Former Jeweler Faces Federal Money Laundering Charges For Pawning Diamonds Falsely Reported Stolen In 2004
BIRMINGHAM -- Federal prosecutors today charged a Vestavia Hills man with money laundering for pawning a 3-carat diamond in 2013 that was among a cache of jewels he collected $2.6 million in insurance money on in 2004 after reporting them stolen in a Mountain Brook Jewelry store robbery.
U.S. Attorney Joyce White Vance, FBI Special Agent in Charge Richard D. Schwein Jr., U.S. Secret Service Special Agent in Charge Craig Caldwell, Vestavia Hills Police Chief Dan Rary and Mountain Brook Police Chief Ted Cook announced the charges against JOSEPH HAROLD GANDY.
The U.S. Attorney's Office charged Gandy, 64, with one count of money laundering for pawning property worth more than $10,000 that he obtained through a criminal act, wire fraud, which he committed when he submitted an insurance claim on diamonds that had not been stolen. Prosecutors also charged Gandy with one count of being a convicted felon in possession of firearms for the 99 weapons seized at his Vestavia Hills home in November 2013. Gandy is prohibited from possessing weapons because of a 1989 federal mail fraud conviction.
The FBI recovered jewelry during the search of Gandy's home and, as part of a plea agreement with the government, he also turned over a portion of the approximate $1.5 million worth of diamonds and jewelry he falsely reported stolen in 2004. Among those jewels is a rare Blue Diamond worth at least $620,000.
"This defendant revealed decade-old criminal acts, and committed a new crime when he brought forth valuable, but fraudulently obtained diamonds to pawn," Vance said. "Thanks to the committed and cooperative efforts of the Mountain Brook and Vestavia Hills police departments, the FBI and the Secret Service, Mr. Gandy avoided, but did not escape justice."
"This case illustrates the great cooperation among law enforcement at all levels," Schwein said. "I want to extend my personal appreciation to the Vestavia Hills and Mountain Brook police departments, the U.S. Secret Service, and my agents for their outstanding work. It was their diligent investigative efforts that brought this case to where it is today," he said.
"I commend the cooperative between the FBI and our investigators," Rary said. "Interagency cooperation is essential in today's environment, especially in complex investigations such as these."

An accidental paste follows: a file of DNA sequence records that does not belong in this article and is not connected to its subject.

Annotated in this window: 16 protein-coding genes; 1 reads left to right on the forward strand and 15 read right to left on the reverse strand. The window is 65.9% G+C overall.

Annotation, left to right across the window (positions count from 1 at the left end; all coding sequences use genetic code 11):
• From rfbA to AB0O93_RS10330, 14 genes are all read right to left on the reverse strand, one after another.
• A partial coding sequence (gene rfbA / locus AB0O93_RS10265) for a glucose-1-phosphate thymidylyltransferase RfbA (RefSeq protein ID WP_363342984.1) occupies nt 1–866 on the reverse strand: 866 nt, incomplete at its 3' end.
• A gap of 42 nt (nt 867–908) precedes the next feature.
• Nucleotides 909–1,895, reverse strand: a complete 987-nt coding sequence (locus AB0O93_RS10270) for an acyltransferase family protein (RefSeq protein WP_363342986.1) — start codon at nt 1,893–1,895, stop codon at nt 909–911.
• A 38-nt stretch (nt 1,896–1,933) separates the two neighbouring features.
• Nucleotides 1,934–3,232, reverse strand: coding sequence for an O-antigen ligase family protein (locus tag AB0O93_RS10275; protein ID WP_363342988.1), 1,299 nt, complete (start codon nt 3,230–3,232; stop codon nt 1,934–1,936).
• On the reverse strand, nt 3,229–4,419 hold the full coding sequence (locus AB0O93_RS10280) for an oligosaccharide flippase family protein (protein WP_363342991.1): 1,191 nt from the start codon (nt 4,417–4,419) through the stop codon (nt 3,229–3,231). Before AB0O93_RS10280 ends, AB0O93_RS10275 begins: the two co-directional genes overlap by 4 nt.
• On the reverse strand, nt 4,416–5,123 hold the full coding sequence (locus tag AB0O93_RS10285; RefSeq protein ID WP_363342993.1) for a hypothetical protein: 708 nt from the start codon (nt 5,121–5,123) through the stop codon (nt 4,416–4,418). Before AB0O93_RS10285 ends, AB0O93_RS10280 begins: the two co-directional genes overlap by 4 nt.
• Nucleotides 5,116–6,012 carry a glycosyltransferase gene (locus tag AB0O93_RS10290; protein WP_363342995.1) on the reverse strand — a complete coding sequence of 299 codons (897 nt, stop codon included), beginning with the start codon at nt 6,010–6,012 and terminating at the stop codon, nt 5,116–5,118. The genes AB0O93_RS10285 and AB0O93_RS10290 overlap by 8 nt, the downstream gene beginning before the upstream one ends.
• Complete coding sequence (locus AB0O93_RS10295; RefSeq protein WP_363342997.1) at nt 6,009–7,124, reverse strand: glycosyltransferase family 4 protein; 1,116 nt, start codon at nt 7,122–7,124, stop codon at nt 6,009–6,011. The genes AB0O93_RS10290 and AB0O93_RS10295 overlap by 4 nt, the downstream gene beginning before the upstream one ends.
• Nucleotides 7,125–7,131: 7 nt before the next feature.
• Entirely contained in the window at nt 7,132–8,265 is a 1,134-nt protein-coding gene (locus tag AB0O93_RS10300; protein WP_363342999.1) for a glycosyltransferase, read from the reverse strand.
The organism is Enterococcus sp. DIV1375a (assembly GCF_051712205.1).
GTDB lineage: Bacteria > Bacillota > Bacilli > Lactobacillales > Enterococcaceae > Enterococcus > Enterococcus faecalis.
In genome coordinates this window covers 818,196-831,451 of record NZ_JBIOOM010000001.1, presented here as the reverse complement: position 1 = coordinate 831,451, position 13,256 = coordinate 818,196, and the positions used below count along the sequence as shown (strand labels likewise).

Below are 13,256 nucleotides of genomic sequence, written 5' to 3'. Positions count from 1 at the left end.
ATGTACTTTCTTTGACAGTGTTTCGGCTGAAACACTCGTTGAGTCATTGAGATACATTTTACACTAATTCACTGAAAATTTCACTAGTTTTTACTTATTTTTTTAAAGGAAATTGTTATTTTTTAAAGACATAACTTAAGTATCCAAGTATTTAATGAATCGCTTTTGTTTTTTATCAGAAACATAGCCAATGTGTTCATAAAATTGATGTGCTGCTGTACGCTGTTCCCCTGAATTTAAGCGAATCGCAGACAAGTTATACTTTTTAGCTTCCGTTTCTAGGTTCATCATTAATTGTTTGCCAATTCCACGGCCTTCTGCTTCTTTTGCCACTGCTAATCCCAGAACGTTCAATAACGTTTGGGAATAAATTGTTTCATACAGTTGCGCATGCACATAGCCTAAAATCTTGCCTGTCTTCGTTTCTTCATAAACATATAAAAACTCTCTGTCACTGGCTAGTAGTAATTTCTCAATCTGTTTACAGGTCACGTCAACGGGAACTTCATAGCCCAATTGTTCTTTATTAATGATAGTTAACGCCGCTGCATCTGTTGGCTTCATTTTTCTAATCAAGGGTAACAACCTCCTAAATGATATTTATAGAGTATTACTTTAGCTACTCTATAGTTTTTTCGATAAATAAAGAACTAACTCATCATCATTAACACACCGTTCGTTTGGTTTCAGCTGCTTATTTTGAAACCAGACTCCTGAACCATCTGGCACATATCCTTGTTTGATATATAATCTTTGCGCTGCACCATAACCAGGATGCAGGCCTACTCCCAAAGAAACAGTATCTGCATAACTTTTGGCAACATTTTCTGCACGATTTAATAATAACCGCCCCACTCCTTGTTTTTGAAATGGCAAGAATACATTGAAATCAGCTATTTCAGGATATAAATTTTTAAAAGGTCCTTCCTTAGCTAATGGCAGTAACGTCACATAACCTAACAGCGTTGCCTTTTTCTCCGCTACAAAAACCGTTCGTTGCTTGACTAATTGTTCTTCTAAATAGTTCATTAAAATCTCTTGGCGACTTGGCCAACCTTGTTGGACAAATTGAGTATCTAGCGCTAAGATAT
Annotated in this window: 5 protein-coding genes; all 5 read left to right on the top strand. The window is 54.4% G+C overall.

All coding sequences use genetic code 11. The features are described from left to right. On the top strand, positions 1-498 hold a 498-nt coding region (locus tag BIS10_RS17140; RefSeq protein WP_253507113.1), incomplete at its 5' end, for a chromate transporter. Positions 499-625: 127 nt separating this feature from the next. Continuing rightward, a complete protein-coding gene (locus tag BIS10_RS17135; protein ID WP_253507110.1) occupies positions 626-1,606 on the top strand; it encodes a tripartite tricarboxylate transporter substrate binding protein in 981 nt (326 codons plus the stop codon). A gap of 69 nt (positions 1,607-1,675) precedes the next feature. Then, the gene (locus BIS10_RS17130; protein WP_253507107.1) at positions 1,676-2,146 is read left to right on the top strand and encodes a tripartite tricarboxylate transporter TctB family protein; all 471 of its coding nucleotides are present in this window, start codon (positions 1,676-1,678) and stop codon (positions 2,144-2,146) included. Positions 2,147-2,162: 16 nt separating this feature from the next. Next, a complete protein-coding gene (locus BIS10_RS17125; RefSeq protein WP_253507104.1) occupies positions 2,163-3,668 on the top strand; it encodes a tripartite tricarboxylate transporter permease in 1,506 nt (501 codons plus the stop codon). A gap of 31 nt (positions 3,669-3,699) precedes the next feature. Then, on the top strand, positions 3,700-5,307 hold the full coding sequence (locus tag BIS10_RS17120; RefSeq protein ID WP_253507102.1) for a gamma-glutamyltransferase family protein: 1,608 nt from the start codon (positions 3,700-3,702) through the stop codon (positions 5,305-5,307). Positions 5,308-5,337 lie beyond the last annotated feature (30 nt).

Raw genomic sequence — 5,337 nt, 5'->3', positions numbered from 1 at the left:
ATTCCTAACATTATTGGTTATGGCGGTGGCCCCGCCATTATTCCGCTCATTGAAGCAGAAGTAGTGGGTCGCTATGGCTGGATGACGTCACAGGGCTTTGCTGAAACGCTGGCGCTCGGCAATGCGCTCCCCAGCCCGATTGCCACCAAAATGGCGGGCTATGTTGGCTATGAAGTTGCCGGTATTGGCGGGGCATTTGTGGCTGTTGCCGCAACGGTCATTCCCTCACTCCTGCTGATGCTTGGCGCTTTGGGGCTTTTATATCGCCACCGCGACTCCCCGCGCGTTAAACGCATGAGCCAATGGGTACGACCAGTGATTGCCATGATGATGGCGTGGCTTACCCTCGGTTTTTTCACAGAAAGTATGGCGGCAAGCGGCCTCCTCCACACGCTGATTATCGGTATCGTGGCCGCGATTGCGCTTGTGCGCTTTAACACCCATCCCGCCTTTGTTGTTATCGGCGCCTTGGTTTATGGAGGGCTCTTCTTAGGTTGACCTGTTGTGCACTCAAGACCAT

Prosecutors filed the charges and the plea agreement with Gandy in U.S. District Court.
According to the plea agreement, Gandy's crime unfolded as follows:
Gandy was an owner and the operator of Denman-Crosby Jewelry Store in Mountain Brook in 2004. In December of that year, he reported that two unidentified men robbed the store at gunpoint. At the time, Denman-Crosby was promoting a loose diamond sale for Christmas. It had many diamonds and other jewelry in on consignment from jewelers in New York and elsewhere. The store carried a $2.6 million insurance policy. Gandy had increased the coverage amount with XL Specialty Insurance Company a few weeks before the robbery.
In January and March of 2005, Gandy used interstate wire transmissions to submit insurance claims from the robbery. He included a detailed inventory of jewelry worth about $2.8 million that he reported stolen. XL Specialty paid the policy's limit of $2.6 million.
In July 2013, Gandy began sending a friend to jewelry stores in Jefferson County to pawn diamonds he had reported stolen in 2004. The first effort ended when the jeweler requested documentation on a 1.59-carat diamond, mounted in a platinum setting, and attempted to examine the stone closely. The concern was that the diamond might bear a laser inscription useful in tracing its history. Subsequently, Gandy examined 10 to 12 diamonds under a microscope and selected stones that bore no inscription.
On July 26, 2013, Gandy sent his friend to a Birmingham jewelry store to pawn a 3.01-carat emerald-cut diamond he said was worth about $43,000. Gandy said he wanted at least $15,000 for the stone. The store accepted the diamond in exchange for a $12,000 loan. The diamond was one Gandy reported stolen in the Denman-Crosby robbery. He gave his friend $2,000 for making the transaction.
Between August and November of 2013, Gandy's friend pawned two more diamonds: a 3.45-carat cushion-cut diamond for $8,000; and a 2.16-carat round diamond for $2,000. Both stones were on the stolen inventory list Gandy provided the insurance company in 2005. Gandy gave his friend $1,880 after receiving the $8,000 for the 3.45-carat diamond.
Gandy's plea agreement is a "binding plea agreement" in which the government and Gandy stipulate that a 45-month prison sentence is appropriate. If the court rejects the plea agreement, either party may declare it null and void.
As part of the agreement, the government would recommend Gandy be required to pay $20,000 in restitution to the jewelers where he pawned the diamonds, and that he forfeit to the U.S. government all the jewels seized and recovered in the case. Vestavia Hills Police seized the 99 weapons at Gandy's house and has state charges pending against him. The city police are handling forfeiture of the firearms.
The government acknowledges in the plea agreement that it has no evidence or information to suggest Gandy is violent or has been engaged in previous violent behavior. The agreement notes that Gandy, through his lawyer, related that, except for older firearms he bought before his 1989 conviction or that were passed down from his father and grandfather, the firearms at his house belonged to his son who died in 2004.
The FBI, Secret Service, Vestavia Hills and Mountain Brook police departments investigated the case. Assistant U.S. Attorney George A. Martin Jr. is prosecuting the case